Michelle Ann Abate is an associate professor of English at Hollins University and editor of the journal Children's Literature (Johns Hopkins University Press). She earned her Ph.D. from the Graduate School and University Center of the City University of New York in 2004.
Michelle is the author of three books of literary criticism: Bloody Murder: The Homicide Tradition in Children's Literature (Johns Hopkins University Press, 2013), Raising Your Kids Right: Children’s Literature and American Political Conservatism (Rutgers University Press, 2010), and Tomboys: A Literary and Cultural History (Temple University Press, 2008).
In addition, Michelle has published critical essays on a wide range of topics, including The Muppet Show, Alice's Adventures in Wonderland, Louisa May Alcott, Caddie Woodlawn, William Faulkner, Where the Wild Things Are, Mark Twain, "Snow White," Willa Cather, the Left Behind novels for kids, and the genres of lesbian pulp fiction and young adult novels.
At Hollins University, Michelle teaches courses in children’s and young adult literature, U.S. literature and culture, LGBTQ studies, and American film. As an affiliated faculty member in the graduate program in children’s literature, Michelle has taught a variety of courses including ENG 550: Walt Disney, the Fairy Tale Tradition and American Childhood; ENG 559: When Childhood Goes to Hollywood: Children’s Literature and Film; and ENG 542: The History and Criticism of Children’s Literature.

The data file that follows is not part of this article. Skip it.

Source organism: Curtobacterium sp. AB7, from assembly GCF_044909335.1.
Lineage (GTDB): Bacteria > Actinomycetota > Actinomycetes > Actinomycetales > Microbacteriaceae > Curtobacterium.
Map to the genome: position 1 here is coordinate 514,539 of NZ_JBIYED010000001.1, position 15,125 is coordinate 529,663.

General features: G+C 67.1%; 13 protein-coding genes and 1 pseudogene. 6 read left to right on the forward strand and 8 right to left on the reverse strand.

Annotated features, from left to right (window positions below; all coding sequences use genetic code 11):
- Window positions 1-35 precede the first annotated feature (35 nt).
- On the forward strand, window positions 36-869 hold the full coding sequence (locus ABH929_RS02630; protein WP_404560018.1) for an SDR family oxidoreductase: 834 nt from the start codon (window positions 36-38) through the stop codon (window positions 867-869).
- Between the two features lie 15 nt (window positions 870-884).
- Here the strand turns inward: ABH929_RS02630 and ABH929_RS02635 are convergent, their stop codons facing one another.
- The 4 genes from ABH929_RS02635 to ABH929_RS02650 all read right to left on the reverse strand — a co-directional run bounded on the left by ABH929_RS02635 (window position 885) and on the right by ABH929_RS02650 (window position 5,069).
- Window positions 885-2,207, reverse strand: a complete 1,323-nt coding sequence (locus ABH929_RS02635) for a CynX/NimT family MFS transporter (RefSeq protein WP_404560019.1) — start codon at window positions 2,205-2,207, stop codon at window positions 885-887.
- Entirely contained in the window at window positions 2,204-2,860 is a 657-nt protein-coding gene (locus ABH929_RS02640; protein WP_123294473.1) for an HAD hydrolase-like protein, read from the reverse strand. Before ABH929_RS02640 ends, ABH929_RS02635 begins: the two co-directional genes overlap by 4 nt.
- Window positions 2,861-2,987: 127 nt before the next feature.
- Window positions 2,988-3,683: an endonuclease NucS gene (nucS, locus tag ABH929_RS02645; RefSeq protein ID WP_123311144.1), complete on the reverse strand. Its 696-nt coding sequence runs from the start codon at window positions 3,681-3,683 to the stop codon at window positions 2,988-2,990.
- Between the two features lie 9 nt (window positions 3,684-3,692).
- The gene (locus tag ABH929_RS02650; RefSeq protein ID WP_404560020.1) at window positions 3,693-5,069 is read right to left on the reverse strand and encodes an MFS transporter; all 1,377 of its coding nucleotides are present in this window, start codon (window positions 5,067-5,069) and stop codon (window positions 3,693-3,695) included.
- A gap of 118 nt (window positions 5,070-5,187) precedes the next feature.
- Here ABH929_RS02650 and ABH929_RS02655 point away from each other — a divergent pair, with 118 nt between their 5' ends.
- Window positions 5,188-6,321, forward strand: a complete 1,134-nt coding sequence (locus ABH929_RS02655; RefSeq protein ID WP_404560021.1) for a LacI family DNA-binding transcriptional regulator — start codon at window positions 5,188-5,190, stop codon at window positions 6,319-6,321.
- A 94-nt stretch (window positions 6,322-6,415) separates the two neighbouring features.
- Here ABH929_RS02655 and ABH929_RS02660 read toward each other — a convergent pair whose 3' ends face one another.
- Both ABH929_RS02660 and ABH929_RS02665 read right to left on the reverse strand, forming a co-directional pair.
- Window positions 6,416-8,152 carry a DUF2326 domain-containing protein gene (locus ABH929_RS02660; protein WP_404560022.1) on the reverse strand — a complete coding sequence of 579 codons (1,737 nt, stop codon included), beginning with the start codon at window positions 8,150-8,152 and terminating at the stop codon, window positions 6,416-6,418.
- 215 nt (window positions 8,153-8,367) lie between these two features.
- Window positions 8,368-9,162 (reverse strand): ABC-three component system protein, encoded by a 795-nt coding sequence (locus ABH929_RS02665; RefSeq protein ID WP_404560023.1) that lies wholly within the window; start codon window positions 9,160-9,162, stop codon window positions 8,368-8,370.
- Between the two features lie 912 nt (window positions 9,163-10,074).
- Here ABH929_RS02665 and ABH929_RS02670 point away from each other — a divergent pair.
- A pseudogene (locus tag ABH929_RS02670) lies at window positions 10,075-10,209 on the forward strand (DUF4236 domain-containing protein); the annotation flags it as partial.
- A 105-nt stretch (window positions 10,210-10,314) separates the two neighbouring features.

Michelle is also the co-editor of three books of critical essays: C. S. Lewis: The Chronicles of Narnia Casebook, with Lance Weldy (Palgrave, 2012); Global Perspectives on Tarzan: From King of the Jungle to International Icon, with Annette Wannamaker (Routledge, 2011), Over the Rainbow: Queer Children's and Young Adult Literature, with Kenneth B. Kidd (University of Michigan Press, 2010).
In recent years, Michelle's work has been discussed in The Boston Globe, she has been a featured guest on NPR's The Colin McEnroe Show, and she has written an invited opinion piece for The New York Times about current trends in young adult fiction. Michelle's book Tomboys: A Literary and Cultural History was a finalist for the national Lambda Literary Awards in the category of LGBTQ Studies.